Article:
eBay Remains Vulnerable to Critical XSS Flaw Over a Year Later

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A critical cross-site scripting (XSS) vulnerability has been prevalent on eBay for more than a year now, and the company can’t care to fix the vulnerability even though its quite severe.

Estonian researcher, Jaanus Kääp, is the one who initially discovered the XSS flaw over a year ago when he was testing the security of web apps. Due to eBay’s lack of recognition, Kääp decided to disclose the critical flaw on Full Disclosure, Tuesday.

Kääp outlines that he emailed eBay’s security team four times over the course of an entire year, where eBay did nothing about it. After repeated emails, eBay officials told Kääp they could not release any information regarding their patch schedule, a day that never came. Kääp emailed them various times regarding the bug, only to receive an automated reply. The company went on to further ask Kääp not to disclose the bug publicly, but never gave him a timeline regarding their schedule.

Kääp said the lack of initial emails seemed regular, and he assumed eBay would patch the hole in a timely manner, as the bug appeared to be an easy fix. Kääp said he was appalled to log-in to eBay a year later and still find the critical XSS flaw.

“It was still there,” Kääp wrote in his blog post Tuesday, disclosing the XSS. “So it must not be as dangerous as I thought and no harm can happen from making it public.”

According to Kääp’s research, the vulnerability could allow an attacker to execute an XSS attack over eBay’s internal messaging system, simply by catching and altering a request. Kääp warned the flaw could be a “high issue” for targeted attacks due to eBay’s session cookies not being HTTPonly.

Kääp initially uncovered the vulnerability when attaching a photo to a private eBay message, uploading it to the server, and then modifying the GET/header request he captured. When injecting the photo and altering the request, the payload executed.

Kääp outlines the steps he took to execute the attack:

  1. Start by sending a message to another eBay user through the “this is not about an item” form.
  2. Select the “attach photos” button and upload the picture while catching the request itself with Burp or another proxy.
  3. Modify the GET parameter named “picfile” and header named “X-File-Name” to contain your payload.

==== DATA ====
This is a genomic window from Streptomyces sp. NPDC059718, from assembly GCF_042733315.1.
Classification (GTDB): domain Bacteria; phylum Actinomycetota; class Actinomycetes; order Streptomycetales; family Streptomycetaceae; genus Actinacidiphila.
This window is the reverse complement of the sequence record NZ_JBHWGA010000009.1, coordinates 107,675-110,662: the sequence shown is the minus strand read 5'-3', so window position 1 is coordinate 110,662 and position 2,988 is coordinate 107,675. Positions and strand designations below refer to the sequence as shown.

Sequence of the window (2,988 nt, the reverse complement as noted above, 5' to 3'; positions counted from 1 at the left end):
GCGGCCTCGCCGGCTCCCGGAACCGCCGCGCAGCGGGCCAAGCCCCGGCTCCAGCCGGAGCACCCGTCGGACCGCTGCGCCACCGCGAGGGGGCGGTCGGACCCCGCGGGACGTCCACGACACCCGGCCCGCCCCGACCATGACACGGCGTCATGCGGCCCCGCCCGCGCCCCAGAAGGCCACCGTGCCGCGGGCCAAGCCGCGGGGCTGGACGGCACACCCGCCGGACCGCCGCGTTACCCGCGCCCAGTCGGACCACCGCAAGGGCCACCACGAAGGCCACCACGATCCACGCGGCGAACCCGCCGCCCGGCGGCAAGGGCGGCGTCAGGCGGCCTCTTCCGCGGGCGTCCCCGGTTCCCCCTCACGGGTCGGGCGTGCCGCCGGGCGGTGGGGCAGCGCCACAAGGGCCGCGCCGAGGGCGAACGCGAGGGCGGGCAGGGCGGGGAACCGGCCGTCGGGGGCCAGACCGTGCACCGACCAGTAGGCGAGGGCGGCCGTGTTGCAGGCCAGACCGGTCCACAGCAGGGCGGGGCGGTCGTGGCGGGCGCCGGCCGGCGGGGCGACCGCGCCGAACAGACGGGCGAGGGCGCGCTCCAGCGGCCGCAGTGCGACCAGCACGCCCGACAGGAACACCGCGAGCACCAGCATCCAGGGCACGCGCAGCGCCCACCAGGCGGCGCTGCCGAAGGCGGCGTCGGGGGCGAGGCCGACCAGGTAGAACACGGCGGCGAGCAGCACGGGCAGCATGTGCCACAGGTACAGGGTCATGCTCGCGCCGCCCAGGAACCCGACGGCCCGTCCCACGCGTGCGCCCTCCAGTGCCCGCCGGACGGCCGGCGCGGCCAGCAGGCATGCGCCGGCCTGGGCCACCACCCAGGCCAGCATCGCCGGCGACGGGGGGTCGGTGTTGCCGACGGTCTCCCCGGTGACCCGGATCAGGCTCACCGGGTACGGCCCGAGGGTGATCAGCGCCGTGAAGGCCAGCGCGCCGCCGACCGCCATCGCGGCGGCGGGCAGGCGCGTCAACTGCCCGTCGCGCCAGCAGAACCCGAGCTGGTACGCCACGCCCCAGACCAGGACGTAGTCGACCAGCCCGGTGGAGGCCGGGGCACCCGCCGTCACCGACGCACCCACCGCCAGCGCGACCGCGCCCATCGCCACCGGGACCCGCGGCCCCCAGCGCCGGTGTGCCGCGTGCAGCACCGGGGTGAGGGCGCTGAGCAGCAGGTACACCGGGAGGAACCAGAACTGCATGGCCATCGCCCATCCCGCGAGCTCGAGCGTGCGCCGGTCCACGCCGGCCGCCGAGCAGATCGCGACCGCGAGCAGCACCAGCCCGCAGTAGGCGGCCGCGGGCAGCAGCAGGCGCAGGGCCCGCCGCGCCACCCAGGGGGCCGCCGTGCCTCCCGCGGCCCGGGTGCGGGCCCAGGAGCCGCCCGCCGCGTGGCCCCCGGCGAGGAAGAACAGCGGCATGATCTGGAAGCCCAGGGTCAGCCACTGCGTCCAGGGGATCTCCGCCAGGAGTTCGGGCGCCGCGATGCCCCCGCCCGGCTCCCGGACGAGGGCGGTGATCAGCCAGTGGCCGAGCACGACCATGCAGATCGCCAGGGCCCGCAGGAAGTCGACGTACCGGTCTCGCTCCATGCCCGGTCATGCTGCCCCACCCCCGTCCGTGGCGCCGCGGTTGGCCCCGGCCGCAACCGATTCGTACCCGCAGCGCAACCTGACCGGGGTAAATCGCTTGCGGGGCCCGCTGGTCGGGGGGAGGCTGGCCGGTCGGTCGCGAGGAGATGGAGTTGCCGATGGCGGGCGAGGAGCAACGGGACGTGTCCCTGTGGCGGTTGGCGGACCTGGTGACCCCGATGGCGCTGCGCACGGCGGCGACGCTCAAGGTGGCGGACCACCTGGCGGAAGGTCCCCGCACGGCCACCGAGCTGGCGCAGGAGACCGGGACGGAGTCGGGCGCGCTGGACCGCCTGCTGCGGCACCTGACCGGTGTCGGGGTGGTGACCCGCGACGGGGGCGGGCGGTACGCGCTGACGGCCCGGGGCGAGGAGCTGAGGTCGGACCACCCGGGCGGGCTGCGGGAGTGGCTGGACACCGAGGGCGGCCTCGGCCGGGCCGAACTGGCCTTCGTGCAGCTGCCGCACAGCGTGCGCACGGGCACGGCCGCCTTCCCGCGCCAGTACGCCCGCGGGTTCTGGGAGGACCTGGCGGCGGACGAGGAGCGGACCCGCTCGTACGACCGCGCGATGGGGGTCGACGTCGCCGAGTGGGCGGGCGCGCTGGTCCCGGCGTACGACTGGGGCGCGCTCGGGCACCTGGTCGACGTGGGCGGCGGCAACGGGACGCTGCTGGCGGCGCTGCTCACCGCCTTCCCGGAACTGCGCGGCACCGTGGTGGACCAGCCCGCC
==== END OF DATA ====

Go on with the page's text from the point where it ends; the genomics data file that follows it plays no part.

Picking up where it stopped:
4. If executed properly, an image should appear in the message where you can now complete the form and click send. You will then need to catch the request again with the same proxy.
  5. Kääp said for good measures he also modified the file name in this specific request.
  6. RESULT: When the target opens the message, the XSS attack will execute right on the screen.

To validate with proof-of-concept, Kääp showed that attack in action with a small XSS alert on the victims machine, but stated there may be no limitations to the factors of the XSS payload. Kääp also said the XSS vulnerability could be combined with other attacks. Such would make it easy to create a new user without email verification to execute further attacks.

eBay isn’t the only major company that lacks urgency when it comes to severe vulnerabilities, just two months ago we disclosed TMZ.com was still vulnerable to the Heartbleed bug over a year later. The severe flaw has since been recently patched on the site.

It remains unknown why eBay has decided the shelve Kääp’s vulnerability. The company has chosen not to publicly speak on the recent vulnerability or disclosure as of yet.

[Photo via János Balázs/Wikimedia [CC BY 3.0]]

About Author

Brandon Stosh is the founder and CEO of www.freedomhacker.net. Stosh is a cyber security researcher and professional consultant who strives to provide reliable news on cyber-security based topics.

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